They'd rolled into the St. David's that evening in the Ampmobile, a black metalflake hearse, their logo in orange enamel. They marched their equipment indoors, set up, then back to the parking lot to get high until showtime. The glove compartment stash included opiated hash, Sandoz, black beauties, and yellow jackets. Getting busted wasn't a fear. Their parents were influential, one dad very chummy with local pols, a mom a famously aggressive attorney. Any cop dumb enough to bust these kiddies would be looking for a brand new job, toot sweet.

(As for neighbors annoyed by the racket coming out of Andy's garage? Tough tarts. Just be glad that practice is more of a rarity than some of their import EPs.)

After stumbling through their first few numbers, Vera said, "This next one wowed 'em at the Vatican... Yeah, real swingin' crowd, they loved us... The dope - AH MEAN - the pope tried to lay some of his birth control jive on me, an' Ah told him, you don't play-a the game, you don't make-a the rules, Paulie baby! Hey... what'd Ah say? Are you tryin' t' tell me you fellas don't have condoms in your wallets for this, THEE BIG NIGHT? Yeah, it might rain - wear your rubbers! Ah think Ah just heard a pin drop..." Andy added a little ba-dump-bump, hit the cymbal, tipped his top hat to the fuming teens and chaperones.

"Anyhooooo, we'd like to send this next one out to all the brave soldiers in Vietnam. Yeah, this one's for the... VIET CONG!"

Crew-cut and pimply Donald Jarzabek made a lunge for the stage, but was restrained by Brother Michael and Father McCoffin. He screeched, "YOU COMMIE PUNKS! MY BROTHER'S OVER THERE! GETTING SHOT AT!" It was an impotent screech,
mercilessly drowned by the bass and drums lurching into "I Can't Explain."


The cinderblock walls shook as if a Brontosaurus was waltzing the dance-floor fantastic. 


Then Link jumped up, twirled in mid-air (to Vera he seemed to come down in slow motion), landing in front of his amp, holding his guitar flat against the speaker cabinet, creating a high-pitched feedback SQUEAL, a tea-kettle whistle magnified well beyond the threshold of pain:



Vera was pretty toasted, and they'd only practiced this song once, so she ad-libbed some lyrics, a hand on her forehead, elbow jutted out:

"Got a feeling upside...
It's, um, Chunky wide... 
Feelin' hotter 'n hell...
Yeah, whoa, wotta… smell...

"I said ... Can't 'splain!
I'm looooped now, yeah... Can't 'splain!

"Fizzy in the head and I'm feelin' sick...
The things you said, well, they sure sound thick...
I'm gettin' horny dreams again and again...
I snow when it skis, but...

(WAP! WAP! from the snare.)

"Can't 'splain...
I think it's lust...
When I see naked chicks…
I wanna BUST!"

Link's solo, five or six minutes of:

SKREEEEEEEEEEECHvzzrrrt-slpitzzzzzz-BGRRRRTTT!!! FzzzzZZZZittTTT! BreEEEEeeeT4#@TT!!!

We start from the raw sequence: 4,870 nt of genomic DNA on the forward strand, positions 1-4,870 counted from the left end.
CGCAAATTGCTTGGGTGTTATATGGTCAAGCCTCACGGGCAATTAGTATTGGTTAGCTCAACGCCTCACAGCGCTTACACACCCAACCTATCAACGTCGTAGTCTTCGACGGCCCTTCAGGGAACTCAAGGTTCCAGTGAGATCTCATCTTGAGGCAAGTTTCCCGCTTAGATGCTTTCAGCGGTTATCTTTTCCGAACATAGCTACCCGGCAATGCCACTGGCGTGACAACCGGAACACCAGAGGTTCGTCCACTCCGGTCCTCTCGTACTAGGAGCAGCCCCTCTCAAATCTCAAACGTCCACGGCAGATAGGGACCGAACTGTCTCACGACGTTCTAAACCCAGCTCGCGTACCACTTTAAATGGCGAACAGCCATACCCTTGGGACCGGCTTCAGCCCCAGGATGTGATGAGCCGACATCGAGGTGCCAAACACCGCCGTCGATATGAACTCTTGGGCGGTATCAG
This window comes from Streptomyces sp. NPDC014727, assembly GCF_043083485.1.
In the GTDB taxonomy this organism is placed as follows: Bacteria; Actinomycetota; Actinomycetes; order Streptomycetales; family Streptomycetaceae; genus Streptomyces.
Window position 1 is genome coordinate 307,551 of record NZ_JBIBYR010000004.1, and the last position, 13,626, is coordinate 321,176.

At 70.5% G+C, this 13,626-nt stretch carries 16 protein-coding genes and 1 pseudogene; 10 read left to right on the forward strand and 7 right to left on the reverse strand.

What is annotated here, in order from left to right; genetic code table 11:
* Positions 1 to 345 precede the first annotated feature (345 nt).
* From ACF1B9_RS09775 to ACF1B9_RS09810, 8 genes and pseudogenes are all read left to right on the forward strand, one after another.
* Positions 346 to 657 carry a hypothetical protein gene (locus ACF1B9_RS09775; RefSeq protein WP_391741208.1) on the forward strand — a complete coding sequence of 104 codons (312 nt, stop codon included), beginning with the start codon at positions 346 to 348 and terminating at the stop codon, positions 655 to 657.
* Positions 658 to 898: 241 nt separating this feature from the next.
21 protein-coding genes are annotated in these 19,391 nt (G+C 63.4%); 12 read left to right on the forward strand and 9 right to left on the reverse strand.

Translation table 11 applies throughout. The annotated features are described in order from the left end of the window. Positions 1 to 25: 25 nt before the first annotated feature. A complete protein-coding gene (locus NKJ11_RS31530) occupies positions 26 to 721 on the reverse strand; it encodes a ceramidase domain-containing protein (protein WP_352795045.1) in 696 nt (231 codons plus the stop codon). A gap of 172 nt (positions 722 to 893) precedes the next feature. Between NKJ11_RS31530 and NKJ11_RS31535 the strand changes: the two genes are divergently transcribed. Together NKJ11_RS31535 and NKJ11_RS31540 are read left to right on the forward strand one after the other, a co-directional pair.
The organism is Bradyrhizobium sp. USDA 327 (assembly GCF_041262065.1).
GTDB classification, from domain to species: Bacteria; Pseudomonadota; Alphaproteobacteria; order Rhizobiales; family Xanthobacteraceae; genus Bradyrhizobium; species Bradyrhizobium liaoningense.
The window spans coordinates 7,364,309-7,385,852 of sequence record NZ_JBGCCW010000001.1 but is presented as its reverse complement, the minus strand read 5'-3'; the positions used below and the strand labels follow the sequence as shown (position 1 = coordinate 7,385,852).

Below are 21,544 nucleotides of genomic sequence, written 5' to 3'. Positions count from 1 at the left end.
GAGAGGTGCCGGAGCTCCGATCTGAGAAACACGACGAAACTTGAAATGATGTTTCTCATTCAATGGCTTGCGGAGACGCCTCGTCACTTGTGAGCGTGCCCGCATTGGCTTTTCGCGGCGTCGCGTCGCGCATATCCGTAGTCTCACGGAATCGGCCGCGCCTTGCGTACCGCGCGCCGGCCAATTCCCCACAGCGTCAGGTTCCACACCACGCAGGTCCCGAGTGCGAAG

"Woozy in the gut and I'm real bad...
The things you said got me psycho mad...
Somethin', somethin', hmm, yeah, real sad...

"Yeah, yeah, yeah... CAN'T 'SPLAIN!!! 
I'm gonna need a trank! 
Woop! I'm a worried skank!"

The Catholic boys - an army in rent-a-tux, reeking stench of English Leather - and the Catholic girls - a sea of satin gowns and shellacked Great Society hair - tried, vainly and desperately, to dance in their stiff manner to this noise. Tried! It was the prom, after all! The senior prom, dammit! They had looked forward to it! All four years of high school! But it was impossible to discern a danceable beat! Who was responsible for hiring these jerks?!?

Next, the band lurched into a ballad, "Sorrow."

"With your long blond hair and your eyes of blue...
The only thing I ever got from you...
Was sorrow! Sorrow!"

Vera placed a hand over her heart (was she playing with her nipple?!) and sang on:

"You're acting funny, try to spend my money...
You're out there playing your half-ass games...
Of sorrow! Sorrow!"

She strutted around the stage, danced a little, doubled over with the microphone stand, some of her moves copped from Jagger, and continued, mugging:

"You never do what you know you owt-tuh...
Something tells me you're the Devil's daw-tuh...
Sorrow! Sorrow! Boo, hoo, HOO!"

An electric current, buzzed and throbbed through the crowd, chaperones and teens alike. Anger, smoldering anger, waves of it… The precious once-in-a-lifetime night subverted, in ruins, Dresden carpet-bombed. 

And you paid us a thousand bucks! Ha HA!

They lugged their gear to the Ampmobile, laughing, feeling blurry and smug and triumphant - until they saw it: tires slashed, windows smashed, broken glass scattered on the pavement, on the seats, glittering pieces glinting like diamonds on black velvet under the full moon. Then, emerging from the shadows, Jarzabek with a Bowie knife, and a half-dozen of his buddies, clutching tire irons, no adults to restrain their savage instincts.